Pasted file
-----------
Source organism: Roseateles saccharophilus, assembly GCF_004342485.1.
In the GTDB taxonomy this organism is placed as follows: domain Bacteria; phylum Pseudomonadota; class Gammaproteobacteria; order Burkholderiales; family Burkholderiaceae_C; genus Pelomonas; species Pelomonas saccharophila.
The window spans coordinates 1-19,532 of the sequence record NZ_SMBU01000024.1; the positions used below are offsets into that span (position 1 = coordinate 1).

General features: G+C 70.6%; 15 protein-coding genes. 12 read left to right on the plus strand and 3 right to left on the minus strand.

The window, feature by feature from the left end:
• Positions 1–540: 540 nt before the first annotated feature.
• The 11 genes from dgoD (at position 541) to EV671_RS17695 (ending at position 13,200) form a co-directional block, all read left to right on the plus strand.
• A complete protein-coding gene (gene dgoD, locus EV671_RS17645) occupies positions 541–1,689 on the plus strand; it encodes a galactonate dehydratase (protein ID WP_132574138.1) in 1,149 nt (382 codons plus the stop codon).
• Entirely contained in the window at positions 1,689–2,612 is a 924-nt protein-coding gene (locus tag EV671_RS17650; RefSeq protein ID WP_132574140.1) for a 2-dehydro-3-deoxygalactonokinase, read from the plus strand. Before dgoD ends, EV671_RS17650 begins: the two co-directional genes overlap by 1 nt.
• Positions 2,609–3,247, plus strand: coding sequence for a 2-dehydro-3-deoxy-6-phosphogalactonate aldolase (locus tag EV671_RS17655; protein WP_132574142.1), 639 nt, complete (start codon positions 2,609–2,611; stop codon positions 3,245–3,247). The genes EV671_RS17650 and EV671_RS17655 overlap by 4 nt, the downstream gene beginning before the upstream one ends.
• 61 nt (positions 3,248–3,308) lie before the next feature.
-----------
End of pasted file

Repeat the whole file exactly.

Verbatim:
Source organism: Roseateles saccharophilus, assembly GCF_004342485.1.
In the GTDB taxonomy this organism is placed as follows: domain Bacteria; phylum Pseudomonadota; class Gammaproteobacteria; order Burkholderiales; family Burkholderiaceae_C; genus Pelomonas; species Pelomonas saccharophila.
The window spans coordinates 1-19,532 of the sequence record NZ_SMBU01000024.1; the positions used below are offsets into that span (position 1 = coordinate 1).

General features: G+C 70.6%; 15 protein-coding genes. 12 read left to right on the plus strand and 3 right to left on the minus strand.

The window, feature by feature from the left end:
• Positions 1–540: 540 nt before the first annotated feature.
• The 11 genes from dgoD (at position 541) to EV671_RS17695 (ending at position 13,200) form a co-directional block, all read left to right on the plus strand.
• A complete protein-coding gene (gene dgoD, locus EV671_RS17645) occupies positions 541–1,689 on the plus strand; it encodes a galactonate dehydratase (protein ID WP_132574138.1) in 1,149 nt (382 codons plus the stop codon).
• Entirely contained in the window at positions 1,689–2,612 is a 924-nt protein-coding gene (locus tag EV671_RS17650; RefSeq protein ID WP_132574140.1) for a 2-dehydro-3-deoxygalactonokinase, read from the plus strand. Before dgoD ends, EV671_RS17650 begins: the two co-directional genes overlap by 1 nt.
• Positions 2,609–3,247, plus strand: coding sequence for a 2-dehydro-3-deoxy-6-phosphogalactonate aldolase (locus tag EV671_RS17655; protein WP_132574142.1), 639 nt, complete (start codon positions 2,609–2,611; stop codon positions 3,245–3,247). The genes EV671_RS17650 and EV671_RS17655 overlap by 4 nt, the downstream gene beginning before the upstream one ends.
• 61 nt (positions 3,248–3,308) lie before the next feature.